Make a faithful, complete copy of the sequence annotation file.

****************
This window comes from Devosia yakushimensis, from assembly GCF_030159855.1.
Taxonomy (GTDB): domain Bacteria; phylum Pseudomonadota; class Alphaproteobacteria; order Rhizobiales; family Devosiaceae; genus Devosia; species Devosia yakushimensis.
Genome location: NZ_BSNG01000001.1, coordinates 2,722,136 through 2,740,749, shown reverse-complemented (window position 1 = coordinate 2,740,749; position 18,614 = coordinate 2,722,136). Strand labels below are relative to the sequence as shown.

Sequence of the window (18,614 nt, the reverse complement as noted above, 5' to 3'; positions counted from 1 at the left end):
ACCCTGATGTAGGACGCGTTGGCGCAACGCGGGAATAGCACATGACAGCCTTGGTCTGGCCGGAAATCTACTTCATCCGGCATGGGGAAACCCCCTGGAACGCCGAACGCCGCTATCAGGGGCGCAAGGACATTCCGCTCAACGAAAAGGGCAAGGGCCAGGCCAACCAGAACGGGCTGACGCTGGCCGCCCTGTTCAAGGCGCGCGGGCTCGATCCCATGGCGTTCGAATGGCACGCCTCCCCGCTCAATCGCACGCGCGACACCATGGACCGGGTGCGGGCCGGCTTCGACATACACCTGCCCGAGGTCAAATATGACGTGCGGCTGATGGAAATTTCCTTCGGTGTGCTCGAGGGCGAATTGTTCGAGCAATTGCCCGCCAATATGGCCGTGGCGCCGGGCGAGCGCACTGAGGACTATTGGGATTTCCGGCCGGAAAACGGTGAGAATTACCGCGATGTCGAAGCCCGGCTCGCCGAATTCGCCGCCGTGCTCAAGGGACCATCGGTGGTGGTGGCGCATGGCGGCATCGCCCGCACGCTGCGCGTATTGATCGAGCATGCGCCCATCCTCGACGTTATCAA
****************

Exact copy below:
This window comes from Devosia yakushimensis, from assembly GCF_030159855.1.
Taxonomy (GTDB): domain Bacteria; phylum Pseudomonadota; class Alphaproteobacteria; order Rhizobiales; family Devosiaceae; genus Devosia; species Devosia yakushimensis.
Genome location: NZ_BSNG01000001.1, coordinates 2,722,136 through 2,740,749, shown reverse-complemented (window position 1 = coordinate 2,740,749; position 18,614 = coordinate 2,722,136). Strand labels below are relative to the sequence as shown.

Sequence of the window (18,614 nt, the reverse complement as noted above, 5' to 3'; positions counted from 1 at the left end):
ACCCTGATGTAGGACGCGTTGGCGCAACGCGGGAATAGCACATGACAGCCTTGGTCTGGCCGGAAATCTACTTCATCCGGCATGGGGAAACCCCCTGGAACGCCGAACGCCGCTATCAGGGGCGCAAGGACATTCCGCTCAACGAAAAGGGCAAGGGCCAGGCCAACCAGAACGGGCTGACGCTGGCCGCCCTGTTCAAGGCGCGCGGGCTCGATCCCATGGCGTTCGAATGGCACGCCTCCCCGCTCAATCGCACGCGCGACACCATGGACCGGGTGCGGGCCGGCTTCGACATACACCTGCCCGAGGTCAAATATGACGTGCGGCTGATGGAAATTTCCTTCGGTGTGCTCGAGGGCGAATTGTTCGAGCAATTGCCCGCCAATATGGCCGTGGCGCCGGGCGAGCGCACTGAGGACTATTGGGATTTCCGGCCGGAAAACGGTGAGAATTACCGCGATGTCGAAGCCCGGCTCGCCGAATTCGCCGCCGTGCTCAAGGGACCATCGGTGGTGGTGGCGCATGGCGGCATCGCCCGCACGCTGCGCGTATTGATCGAGCATGCGCCCATCCTCGACGTTATCAA